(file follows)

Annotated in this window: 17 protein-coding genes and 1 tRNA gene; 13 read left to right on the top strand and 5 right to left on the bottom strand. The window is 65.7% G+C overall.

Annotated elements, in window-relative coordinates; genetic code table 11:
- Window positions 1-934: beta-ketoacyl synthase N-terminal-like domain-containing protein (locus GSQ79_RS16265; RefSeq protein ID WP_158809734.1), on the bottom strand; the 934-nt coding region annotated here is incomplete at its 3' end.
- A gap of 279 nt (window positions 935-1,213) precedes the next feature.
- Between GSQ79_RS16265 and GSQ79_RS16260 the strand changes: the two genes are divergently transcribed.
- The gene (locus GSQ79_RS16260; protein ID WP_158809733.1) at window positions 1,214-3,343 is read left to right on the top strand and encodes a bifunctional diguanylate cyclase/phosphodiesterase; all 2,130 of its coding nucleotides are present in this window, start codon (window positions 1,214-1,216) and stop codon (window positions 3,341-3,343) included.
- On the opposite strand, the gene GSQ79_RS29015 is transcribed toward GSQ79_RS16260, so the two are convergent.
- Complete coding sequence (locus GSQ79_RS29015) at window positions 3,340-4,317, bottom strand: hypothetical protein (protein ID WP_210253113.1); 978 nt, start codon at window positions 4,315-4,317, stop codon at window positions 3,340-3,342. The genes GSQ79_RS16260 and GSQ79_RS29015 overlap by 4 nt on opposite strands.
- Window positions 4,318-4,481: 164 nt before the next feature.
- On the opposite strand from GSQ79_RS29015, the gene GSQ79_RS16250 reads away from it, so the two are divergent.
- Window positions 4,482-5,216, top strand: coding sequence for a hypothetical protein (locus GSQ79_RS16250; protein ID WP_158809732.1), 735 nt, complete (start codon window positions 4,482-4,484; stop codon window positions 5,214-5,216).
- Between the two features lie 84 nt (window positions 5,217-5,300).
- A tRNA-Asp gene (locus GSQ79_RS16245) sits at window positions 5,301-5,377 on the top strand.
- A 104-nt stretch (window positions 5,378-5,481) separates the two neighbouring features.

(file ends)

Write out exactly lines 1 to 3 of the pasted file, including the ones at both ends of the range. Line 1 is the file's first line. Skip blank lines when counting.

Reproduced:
Annotated in this window: 17 protein-coding genes and 1 tRNA gene; 13 read left to right on the top strand and 5 right to left on the bottom strand. The window is 65.7% G+C overall.

Annotated elements, in window-relative coordinates; genetic code table 11:
- Window positions 1-934: beta-ketoacyl synthase N-terminal-like domain-containing protein (locus GSQ79_RS16265; RefSeq protein ID WP_158809734.1), on the bottom strand; the 934-nt coding region annotated here is incomplete at its 3' end.